Governments should negotiate a treaty that prohibits fully autonomous weapons and requires meaningful human control over the use of force, the International Human Rights Clinic and the Campaign to Stop Killer Robots said in two publications released last week.
Bonnie Docherty, the Clinic’s Associate Director of Armed Conflict and Civilian Protection, presented the papers on April 2 at the Berlin Forum on Lethal Autonomous Weapons Systems, the first-ever major digital disarmament meeting. While Germany had originally planned to hold an in-person meeting in Berlin, its decision to move it online exemplifies the disarmament community’s efforts to continue work on this key issue during the COVID-19 pandemic.
Fully autonomous weapons, also known as lethal autonomous weapons systems or “killer robots,” are weapons systems that would select and engage targets without meaningful human control. The technological capacity for autonomy in these systems raises a host of moral, legal, and ethical concerns. In light of these concerns, a new treaty is needed to clarify and strengthen existing international law.
Over the past year, the Clinic has worked closely with the Campaign to Stop Killer Robots, a global civil society coalition, to develop the proposal for key elements for a new treaty. In crafting the elements, the Clinic team analyzed government positions, examined legal precedent, and reviewed technical publications. The team also consulted with lawyers, ethicists, technology experts, civil society representatives, and others during UN conferences and the Campaign’s global meeting in Argentina in February.
The proposed treaty covers all weapons systems that select and engage targets on the basis of sensor processing, rather than human input. The broad scope is designed to ensure that systems posing legal and ethical concerns do not escape regulation. While this scope requires examination of existing weapons, the proposed restrictions are narrow and directed at future ones.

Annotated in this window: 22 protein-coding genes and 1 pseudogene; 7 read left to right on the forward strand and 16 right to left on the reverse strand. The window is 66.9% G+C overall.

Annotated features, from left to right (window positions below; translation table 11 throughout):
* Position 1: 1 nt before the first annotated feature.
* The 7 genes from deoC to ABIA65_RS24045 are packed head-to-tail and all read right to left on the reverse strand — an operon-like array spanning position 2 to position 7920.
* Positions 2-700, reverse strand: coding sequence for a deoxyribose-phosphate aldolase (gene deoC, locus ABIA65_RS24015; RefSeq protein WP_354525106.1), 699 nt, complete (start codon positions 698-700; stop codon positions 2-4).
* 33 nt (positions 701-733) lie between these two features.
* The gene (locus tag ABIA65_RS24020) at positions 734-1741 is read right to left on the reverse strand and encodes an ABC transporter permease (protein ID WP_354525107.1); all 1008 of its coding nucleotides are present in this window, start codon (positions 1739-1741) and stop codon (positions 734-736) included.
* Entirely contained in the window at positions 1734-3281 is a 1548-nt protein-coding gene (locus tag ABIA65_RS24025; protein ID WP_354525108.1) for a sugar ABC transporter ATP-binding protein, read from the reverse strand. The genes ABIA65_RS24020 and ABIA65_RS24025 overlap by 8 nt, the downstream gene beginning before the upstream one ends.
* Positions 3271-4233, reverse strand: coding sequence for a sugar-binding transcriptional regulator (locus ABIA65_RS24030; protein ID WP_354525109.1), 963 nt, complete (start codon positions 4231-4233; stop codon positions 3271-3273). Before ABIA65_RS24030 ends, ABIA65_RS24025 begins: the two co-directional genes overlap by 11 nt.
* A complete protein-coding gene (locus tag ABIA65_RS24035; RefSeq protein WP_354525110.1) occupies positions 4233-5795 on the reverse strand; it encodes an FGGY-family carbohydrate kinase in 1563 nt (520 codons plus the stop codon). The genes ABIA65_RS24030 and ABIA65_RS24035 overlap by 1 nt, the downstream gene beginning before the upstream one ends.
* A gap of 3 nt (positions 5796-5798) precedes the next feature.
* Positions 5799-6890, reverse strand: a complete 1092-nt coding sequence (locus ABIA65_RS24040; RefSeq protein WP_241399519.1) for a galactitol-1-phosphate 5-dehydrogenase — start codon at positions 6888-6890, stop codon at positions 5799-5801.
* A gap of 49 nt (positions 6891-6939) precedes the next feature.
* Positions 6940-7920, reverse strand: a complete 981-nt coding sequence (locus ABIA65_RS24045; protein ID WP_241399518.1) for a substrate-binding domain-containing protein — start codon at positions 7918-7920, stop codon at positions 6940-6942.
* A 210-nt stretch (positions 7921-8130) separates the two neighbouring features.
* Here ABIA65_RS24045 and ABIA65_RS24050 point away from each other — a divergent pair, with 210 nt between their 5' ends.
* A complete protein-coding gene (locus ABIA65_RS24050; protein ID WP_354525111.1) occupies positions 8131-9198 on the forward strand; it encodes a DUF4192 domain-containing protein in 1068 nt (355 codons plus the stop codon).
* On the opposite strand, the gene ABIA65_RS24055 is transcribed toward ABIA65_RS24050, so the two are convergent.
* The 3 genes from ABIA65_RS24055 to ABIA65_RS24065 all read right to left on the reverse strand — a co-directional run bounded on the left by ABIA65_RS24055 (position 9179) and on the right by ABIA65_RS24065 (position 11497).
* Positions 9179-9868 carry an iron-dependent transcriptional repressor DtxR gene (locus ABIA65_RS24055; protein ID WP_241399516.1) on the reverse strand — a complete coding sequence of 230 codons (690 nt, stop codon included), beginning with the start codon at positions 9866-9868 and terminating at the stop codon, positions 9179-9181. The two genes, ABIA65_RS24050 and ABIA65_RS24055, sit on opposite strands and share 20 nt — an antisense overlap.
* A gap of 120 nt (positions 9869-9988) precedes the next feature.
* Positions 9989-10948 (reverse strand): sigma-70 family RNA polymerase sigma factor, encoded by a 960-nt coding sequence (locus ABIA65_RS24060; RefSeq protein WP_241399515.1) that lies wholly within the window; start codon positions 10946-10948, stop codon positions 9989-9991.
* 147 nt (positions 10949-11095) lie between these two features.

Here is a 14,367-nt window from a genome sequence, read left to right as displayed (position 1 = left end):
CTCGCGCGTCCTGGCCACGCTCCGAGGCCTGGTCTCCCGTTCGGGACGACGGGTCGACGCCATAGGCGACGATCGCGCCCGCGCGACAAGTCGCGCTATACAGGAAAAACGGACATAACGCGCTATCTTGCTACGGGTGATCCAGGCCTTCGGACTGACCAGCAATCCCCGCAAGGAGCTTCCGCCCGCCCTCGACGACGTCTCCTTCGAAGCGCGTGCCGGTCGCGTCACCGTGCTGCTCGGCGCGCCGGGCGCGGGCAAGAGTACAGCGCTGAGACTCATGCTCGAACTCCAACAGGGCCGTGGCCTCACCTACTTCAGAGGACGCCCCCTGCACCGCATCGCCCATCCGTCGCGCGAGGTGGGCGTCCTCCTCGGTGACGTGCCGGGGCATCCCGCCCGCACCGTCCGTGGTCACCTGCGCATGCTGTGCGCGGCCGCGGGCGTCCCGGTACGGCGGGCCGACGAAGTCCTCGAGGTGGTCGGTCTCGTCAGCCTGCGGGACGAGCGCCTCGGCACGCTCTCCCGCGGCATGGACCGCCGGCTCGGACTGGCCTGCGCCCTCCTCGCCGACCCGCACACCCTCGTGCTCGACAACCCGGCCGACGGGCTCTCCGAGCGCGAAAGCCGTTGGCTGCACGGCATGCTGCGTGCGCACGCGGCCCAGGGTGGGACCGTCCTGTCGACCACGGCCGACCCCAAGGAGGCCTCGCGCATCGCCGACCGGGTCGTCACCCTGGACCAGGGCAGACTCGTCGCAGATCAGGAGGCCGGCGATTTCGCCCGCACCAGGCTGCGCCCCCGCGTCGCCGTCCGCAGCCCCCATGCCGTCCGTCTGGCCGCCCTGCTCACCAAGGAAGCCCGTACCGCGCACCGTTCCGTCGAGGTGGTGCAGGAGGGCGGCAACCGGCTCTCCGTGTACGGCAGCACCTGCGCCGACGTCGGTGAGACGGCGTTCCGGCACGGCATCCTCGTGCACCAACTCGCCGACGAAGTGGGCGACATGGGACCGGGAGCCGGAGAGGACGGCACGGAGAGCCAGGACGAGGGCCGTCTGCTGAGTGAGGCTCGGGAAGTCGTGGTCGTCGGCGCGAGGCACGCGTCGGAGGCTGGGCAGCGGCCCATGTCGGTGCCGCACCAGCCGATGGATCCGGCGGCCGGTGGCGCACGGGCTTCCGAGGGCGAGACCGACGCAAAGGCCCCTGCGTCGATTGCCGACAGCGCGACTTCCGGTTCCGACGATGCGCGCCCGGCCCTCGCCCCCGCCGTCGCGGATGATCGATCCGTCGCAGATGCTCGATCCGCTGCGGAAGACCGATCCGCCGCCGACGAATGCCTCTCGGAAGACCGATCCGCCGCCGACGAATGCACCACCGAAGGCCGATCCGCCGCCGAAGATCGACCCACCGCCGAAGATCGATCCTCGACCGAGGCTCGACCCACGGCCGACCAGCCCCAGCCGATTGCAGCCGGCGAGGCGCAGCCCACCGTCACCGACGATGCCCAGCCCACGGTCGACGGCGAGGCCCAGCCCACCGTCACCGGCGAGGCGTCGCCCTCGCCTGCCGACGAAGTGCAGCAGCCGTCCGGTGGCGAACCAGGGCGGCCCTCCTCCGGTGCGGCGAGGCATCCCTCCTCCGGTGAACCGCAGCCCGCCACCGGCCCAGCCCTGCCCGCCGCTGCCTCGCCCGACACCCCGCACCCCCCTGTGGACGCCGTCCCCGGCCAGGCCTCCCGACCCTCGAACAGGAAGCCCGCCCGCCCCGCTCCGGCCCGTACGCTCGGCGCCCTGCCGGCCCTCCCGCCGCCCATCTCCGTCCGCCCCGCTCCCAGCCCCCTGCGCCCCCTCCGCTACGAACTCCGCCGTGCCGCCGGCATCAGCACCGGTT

The heart of the treaty proposed by the Campaign and the Clinic consists of three key elements: (1) a general obligation to maintain meaningful human control over the use of force, (2) prohibitions on specific weapons systems that independently select and engage targets and by their nature pose fundamental moral or legal problems, and (3) specific positive obligations to ensure that meaningful human control is maintained in the use of all other systems that select and engage targets.
The concept of meaningful human control frames the treaty proposal. Retaining meaningful human control over the use of force is essential because many of the problems associated with fully autonomous weapons are due to the lack of such control. The Clinic distilled the concept into:
– Decision-making components, which give human operators the information and ability to assess the legality and morality of the use of force,
– Technological components, embedded features of a weapon system that, for example, ensure predictability and reliability or allow a human to intervene after a system is activated, and;
– Operational components, which limit when and where a system can operate.
States parties to the Convention on Conventional Weapons (CCW) began discussing lethal autonomous weapons systems in 2014, but progress has been slow. Last November, these states adopted a set of guiding principles and agreed to “consider the development of aspects of the normative and operational framework” in advance of the 2021 CCW Review Conference. States parties were scheduled to meet for ten days in 2020, but concerns over the pandemic could lead to postponements of the June and August meetings. During the period of confinement, states, international organizations, and civil society will have to use new tools, such as digital forums, to advance the issue. Their ultimate goal should be a new legally binding treaty that represents a global solution to the problems raised by fully autonomous weapons.
Harvard Law students Alev Erhan JD’21, Ayako Fujihara JD’21, Matthew Griechen JD’19, Richard Millett JD’20, Daniel Moubayed JD’20, and Shaiba Rather JD’21 contributed to the Campaign’s new papers through their research, analysis, and writing.